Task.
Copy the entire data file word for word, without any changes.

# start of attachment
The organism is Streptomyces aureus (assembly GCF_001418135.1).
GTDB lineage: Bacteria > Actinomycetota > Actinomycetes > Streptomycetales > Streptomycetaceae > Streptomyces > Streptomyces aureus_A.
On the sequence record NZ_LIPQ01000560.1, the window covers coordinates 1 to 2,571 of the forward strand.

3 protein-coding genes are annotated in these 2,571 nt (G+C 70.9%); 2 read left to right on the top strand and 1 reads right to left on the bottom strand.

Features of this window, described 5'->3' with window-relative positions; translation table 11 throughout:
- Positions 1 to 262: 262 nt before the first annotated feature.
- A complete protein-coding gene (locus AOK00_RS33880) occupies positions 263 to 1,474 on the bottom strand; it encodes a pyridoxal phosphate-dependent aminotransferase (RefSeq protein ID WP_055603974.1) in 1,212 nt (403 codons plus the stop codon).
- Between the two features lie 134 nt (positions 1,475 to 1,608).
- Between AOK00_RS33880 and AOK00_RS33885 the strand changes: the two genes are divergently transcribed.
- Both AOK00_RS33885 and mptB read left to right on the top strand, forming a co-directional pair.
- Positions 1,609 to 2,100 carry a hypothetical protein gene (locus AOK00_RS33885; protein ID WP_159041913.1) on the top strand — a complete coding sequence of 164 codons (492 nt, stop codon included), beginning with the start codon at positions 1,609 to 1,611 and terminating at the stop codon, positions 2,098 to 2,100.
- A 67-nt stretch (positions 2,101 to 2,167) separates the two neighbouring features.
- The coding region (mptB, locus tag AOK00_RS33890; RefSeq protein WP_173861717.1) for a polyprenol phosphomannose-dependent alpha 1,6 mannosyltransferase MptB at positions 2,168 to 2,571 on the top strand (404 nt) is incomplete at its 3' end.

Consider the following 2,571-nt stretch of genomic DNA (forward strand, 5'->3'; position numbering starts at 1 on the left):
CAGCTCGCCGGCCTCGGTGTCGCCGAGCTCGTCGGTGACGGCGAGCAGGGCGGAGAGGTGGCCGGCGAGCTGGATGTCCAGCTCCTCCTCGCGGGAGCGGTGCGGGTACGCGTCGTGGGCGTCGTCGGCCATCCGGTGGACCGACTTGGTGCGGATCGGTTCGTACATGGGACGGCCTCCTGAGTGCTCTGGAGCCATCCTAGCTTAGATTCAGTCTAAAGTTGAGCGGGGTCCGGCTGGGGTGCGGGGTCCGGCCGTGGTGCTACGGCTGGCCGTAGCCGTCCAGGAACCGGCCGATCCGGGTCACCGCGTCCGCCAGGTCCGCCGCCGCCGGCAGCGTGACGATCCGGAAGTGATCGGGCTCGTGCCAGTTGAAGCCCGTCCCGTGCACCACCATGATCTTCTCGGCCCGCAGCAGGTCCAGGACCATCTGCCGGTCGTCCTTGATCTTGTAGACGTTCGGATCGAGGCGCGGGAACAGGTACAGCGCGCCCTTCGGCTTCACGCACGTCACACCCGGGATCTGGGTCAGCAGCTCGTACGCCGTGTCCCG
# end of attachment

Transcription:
The organism is Streptomyces aureus (assembly GCF_001418135.1).
GTDB lineage: Bacteria > Actinomycetota > Actinomycetes > Streptomycetales > Streptomycetaceae > Streptomyces > Streptomyces aureus_A.
On the sequence record NZ_LIPQ01000560.1, the window covers coordinates 1 to 2,571 of the forward strand.

3 protein-coding genes are annotated in these 2,571 nt (G+C 70.9%); 2 read left to right on the top strand and 1 reads right to left on the bottom strand.

Features of this window, described 5'->3' with window-relative positions; translation table 11 throughout:
- Positions 1 to 262: 262 nt before the first annotated feature.
- A complete protein-coding gene (locus AOK00_RS33880) occupies positions 263 to 1,474 on the bottom strand; it encodes a pyridoxal phosphate-dependent aminotransferase (RefSeq protein ID WP_055603974.1) in 1,212 nt (403 codons plus the stop codon).
- Between the two features lie 134 nt (positions 1,475 to 1,608).
- Between AOK00_RS33880 and AOK00_RS33885 the strand changes: the two genes are divergently transcribed.
- Both AOK00_RS33885 and mptB read left to right on the top strand, forming a co-directional pair.
- Positions 1,609 to 2,100 carry a hypothetical protein gene (locus AOK00_RS33885; protein ID WP_159041913.1) on the top strand — a complete coding sequence of 164 codons (492 nt, stop codon included), beginning with the start codon at positions 1,609 to 1,611 and terminating at the stop codon, positions 2,098 to 2,100.
- A 67-nt stretch (positions 2,101 to 2,167) separates the two neighbouring features.
- The coding region (mptB, locus tag AOK00_RS33890; RefSeq protein WP_173861717.1) for a polyprenol phosphomannose-dependent alpha 1,6 mannosyltransferase MptB at positions 2,168 to 2,571 on the top strand (404 nt) is incomplete at its 3' end.

Consider the following 2,571-nt stretch of genomic DNA (forward strand, 5'->3'; position numbering starts at 1 on the left):
CAGCTCGCCGGCCTCGGTGTCGCCGAGCTCGTCGGTGACGGCGAGCAGGGCGGAGAGGTGGCCGGCGAGCTGGATGTCCAGCTCCTCCTCGCGGGAGCGGTGCGGGTACGCGTCGTGGGCGTCGTCGGCCATCCGGTGGACCGACTTGGTGCGGATCGGTTCGTACATGGGACGGCCTCCTGAGTGCTCTGGAGCCATCCTAGCTTAGATTCAGTCTAAAGTTGAGCGGGGTCCGGCTGGGGTGCGGGGTCCGGCCGTGGTGCTACGGCTGGCCGTAGCCGTCCAGGAACCGGCCGATCCGGGTCACCGCGTCCGCCAGGTCCGCCGCCGCCGGCAGCGTGACGATCCGGAAGTGATCGGGCTCGTGCCAGTTGAAGCCCGTCCCGTGCACCACCATGATCTTCTCGGCCCGCAGCAGGTCCAGGACCATCTGCCGGTCGTCCTTGATCTTGTAGACGTTCGGATCGAGGCGCGGGAACAGGTACAGCGCGCCCTTCGGCTTCACGCACGTCACACCCGGGATCTGGGTCAGCAGCTCGTACGCCGTGTCCCG